Today’s guest RepMan is by Peppercommer Matt Purdue.
Caught by hidden camera! Below is a pic of the NFL crisis communications staff hard at work this week.
With Deflategate on everyone’s minds as we wade into the morass that is Super Bowl Week, I think we as comm’s professionals need to ask ourselves two existential questions: What if our client or our organization had an explosive crisis – yet, at the end of the day, nobody really cared? What if, in fact, people loved our client or our org even more?
While Deflategate has spawned innumerable jokes, puns and hashtags, the fact of the matter is that the NFL really has a very serious problem with the most fundamental aspect of sports: fairness. In almost any other industry, this would be an emergency of epic proportions. Imagine that a pharmaceutical company’s drugs were “underinflated” – that they contained less medication than promised. Imagine that an automaker’s engines actually produced far less horsepower than claimed. Imagine that a bank was paying its customers less interest than advertised.
In any of these scenarios, no matter how swift and sure the organization’s crisis communications response, it’s easy to guess the immediate impact: the pharmaceutical company would sell fewer drugs; the automaker would sell fewer cars; and the bank would attract fewer new customers.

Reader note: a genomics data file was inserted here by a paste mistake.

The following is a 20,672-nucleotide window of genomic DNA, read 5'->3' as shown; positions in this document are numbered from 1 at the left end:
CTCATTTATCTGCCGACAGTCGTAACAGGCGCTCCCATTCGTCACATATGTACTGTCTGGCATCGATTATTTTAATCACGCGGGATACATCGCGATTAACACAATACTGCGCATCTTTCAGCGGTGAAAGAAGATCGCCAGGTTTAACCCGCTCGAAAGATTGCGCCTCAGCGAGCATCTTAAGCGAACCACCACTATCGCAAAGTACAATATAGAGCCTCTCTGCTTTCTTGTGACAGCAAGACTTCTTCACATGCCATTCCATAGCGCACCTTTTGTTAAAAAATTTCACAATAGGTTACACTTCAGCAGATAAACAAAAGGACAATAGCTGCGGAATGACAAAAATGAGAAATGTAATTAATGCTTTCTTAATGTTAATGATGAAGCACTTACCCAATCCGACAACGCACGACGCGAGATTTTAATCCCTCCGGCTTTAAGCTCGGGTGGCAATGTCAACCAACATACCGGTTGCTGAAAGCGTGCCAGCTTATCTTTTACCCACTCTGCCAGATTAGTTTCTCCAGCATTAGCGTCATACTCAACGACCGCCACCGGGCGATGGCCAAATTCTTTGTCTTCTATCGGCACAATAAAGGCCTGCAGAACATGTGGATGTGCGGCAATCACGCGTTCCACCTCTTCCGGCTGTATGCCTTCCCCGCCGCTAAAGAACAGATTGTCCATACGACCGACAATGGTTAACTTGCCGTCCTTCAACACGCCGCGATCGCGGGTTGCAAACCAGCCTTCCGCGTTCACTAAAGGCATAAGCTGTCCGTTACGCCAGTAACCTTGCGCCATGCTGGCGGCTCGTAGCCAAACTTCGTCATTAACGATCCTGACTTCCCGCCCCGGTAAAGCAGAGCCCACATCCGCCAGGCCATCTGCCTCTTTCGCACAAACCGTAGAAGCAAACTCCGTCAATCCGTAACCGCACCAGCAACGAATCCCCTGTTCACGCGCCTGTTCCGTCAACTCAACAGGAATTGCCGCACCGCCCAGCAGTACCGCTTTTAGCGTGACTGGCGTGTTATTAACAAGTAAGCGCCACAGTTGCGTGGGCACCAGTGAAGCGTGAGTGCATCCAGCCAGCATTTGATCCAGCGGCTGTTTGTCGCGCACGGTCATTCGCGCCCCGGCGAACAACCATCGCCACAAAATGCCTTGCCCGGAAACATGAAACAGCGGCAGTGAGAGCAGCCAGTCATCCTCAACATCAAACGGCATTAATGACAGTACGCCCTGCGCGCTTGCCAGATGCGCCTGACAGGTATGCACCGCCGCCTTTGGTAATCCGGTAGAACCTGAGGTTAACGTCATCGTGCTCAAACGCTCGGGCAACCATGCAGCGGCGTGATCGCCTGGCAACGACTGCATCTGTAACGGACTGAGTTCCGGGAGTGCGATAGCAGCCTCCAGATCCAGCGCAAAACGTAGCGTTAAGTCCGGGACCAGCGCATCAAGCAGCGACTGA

But, somehow, that’s not the case with the NFL. The league’s fundamental premises – that teams operate on a level playing field and that any team can beat any other team on any given day – is at stake here, yet the NFL’s crisis response is basically this: Don’t worry. We are going to investigate ourselves. The NFL’s probe is being led by one of its own EVPs and two lawyers from the firm of Paul, Weiss, which has a longstanding business relationship with the league. I guess there’s no 15-yard penalty for potential conflict of interest.
But the saddest part about all this is that, come Sunday night, America won’t care. According to Yahoo!’s Shawna Ohm, Super Bowl ticket sales on StubHub are up 91% over last year. Forbes’ Jesse Lawrence reports that Super Bowl ticket resale values have already reached record levels. Clearly, Deflategate and the NFL’s tepid response are having no negative impact whatsoever on our annual football bacchanal. Which brings us back to our photo. Why should the NFL care one whit about reputational risk? Why not let the crisis comm’s team party on the beach? As long as we keep turning a blind eye toward pro football’s problems, party on.